Can Ossoff and Warnock do the same? Recent polls show that both races are essentially even, with Warnock one point ahead of Loeffler, 49 to 48%, and Ossoff and Perdue tied at 49%. But as we know from the recent presidential elections, polls have become notoriously unreliable.

Black and Brown voters – especially women – will likely hold the key to Democratic wins.

Georgia owes it’s history-making switch to blue in part to a large and well-organized coalition of Black voters, especially Black women. Black voters were essential to Biden’s win: of the 160 million people who voted in the recent presidential election, exit polls show nearly 50 percent of registered Black women voters cast ballots. At least 90 percent voted for President-elect Joe Biden and Vice-president elect Kamala Harris. 

The shift was thanks, in part, to the tireless work of Black organizers—women like Stacey Abrams and Fair Fight, LaTosha Brown and Black Voters Matter, and Nse Ufot and The New Georgia Project—who registered, educated, and mobilized voters.

If you’re looking for ways to help – even from outside of Georgia – there’s so much you can do.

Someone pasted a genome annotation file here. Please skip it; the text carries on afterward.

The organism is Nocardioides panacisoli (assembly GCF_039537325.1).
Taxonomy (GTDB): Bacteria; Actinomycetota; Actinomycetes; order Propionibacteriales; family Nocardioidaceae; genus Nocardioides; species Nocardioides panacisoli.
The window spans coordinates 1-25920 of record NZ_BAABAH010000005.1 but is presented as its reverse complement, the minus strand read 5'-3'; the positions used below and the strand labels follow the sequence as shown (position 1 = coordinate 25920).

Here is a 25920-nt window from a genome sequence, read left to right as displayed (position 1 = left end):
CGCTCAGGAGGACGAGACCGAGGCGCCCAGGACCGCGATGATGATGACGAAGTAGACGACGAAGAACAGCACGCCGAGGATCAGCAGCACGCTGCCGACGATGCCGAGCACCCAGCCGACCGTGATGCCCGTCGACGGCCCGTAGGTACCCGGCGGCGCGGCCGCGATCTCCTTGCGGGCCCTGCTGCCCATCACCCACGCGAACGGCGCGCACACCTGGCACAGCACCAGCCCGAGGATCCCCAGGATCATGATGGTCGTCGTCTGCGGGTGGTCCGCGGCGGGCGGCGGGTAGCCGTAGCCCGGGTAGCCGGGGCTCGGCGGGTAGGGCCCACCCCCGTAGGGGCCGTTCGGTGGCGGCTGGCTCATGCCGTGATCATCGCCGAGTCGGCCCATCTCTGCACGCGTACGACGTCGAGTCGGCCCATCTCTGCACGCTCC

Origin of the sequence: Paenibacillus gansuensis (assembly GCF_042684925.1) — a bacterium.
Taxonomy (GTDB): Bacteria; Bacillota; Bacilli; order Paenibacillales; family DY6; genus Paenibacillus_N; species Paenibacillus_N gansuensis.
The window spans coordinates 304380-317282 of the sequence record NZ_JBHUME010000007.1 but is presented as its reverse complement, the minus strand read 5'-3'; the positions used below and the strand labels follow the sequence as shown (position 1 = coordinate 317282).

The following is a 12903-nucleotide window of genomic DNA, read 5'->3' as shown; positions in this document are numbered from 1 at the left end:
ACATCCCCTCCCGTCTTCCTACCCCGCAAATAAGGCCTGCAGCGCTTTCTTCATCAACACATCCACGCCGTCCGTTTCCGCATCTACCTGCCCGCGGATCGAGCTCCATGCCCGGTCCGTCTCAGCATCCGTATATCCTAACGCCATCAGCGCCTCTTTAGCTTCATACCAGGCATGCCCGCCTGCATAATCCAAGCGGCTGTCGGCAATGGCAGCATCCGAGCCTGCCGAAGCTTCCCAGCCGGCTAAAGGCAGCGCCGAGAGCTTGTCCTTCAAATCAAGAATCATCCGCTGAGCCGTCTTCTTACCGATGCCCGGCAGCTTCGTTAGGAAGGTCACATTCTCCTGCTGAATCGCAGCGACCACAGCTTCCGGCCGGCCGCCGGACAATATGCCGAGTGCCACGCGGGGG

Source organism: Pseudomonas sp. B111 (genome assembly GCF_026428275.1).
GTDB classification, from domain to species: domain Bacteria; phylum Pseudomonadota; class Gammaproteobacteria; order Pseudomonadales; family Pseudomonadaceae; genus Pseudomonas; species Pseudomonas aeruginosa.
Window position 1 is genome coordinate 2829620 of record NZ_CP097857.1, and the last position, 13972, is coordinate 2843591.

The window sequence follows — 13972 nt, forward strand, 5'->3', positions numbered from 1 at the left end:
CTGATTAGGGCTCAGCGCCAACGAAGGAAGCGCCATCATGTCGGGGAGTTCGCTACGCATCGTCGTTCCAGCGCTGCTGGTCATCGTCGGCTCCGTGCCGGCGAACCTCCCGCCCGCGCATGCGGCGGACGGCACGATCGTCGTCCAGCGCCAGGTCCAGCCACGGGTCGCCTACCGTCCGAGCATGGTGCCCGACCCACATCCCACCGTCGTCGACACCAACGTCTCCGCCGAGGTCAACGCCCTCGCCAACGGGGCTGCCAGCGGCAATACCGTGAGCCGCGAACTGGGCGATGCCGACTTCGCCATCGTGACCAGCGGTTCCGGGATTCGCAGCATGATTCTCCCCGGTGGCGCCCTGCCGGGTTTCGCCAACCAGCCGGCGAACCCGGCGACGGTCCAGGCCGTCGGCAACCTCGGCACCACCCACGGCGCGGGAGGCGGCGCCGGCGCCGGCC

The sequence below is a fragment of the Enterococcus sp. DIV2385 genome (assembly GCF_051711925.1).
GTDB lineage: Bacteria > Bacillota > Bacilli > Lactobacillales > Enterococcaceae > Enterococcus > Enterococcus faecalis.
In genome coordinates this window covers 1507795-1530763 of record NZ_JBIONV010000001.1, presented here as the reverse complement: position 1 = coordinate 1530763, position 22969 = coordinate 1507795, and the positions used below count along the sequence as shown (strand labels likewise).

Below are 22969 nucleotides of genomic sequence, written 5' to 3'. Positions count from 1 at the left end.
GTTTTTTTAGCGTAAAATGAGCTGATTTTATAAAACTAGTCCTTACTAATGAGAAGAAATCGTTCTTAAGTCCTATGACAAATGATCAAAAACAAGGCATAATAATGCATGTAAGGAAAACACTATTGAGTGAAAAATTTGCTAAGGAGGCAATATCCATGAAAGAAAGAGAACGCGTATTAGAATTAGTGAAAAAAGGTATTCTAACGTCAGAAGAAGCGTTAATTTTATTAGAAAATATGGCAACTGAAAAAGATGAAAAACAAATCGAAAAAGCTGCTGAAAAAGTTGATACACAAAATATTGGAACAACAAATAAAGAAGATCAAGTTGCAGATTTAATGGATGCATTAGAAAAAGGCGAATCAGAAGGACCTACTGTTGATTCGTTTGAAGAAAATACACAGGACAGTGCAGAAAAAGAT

Even if you don’t live in Georgia, you can still assist from afar. One way is to phone or text bank for the Democratic challengers. Find a handful of upcoming events here and here.

Besides donating straight to the candidates’ campaigns, there are a number of organizations working to get out and protect the vote this January.

  • Fair Fight is a national voting rights organization that promotes fair elections and encourages voter participation and education.
  • The New Georgia Project has both a donation page and an Amazon wish list for its volunteers.
  • Black Voters Matter works to expand Black voter engagement through voter registration, policy advocacy, and more.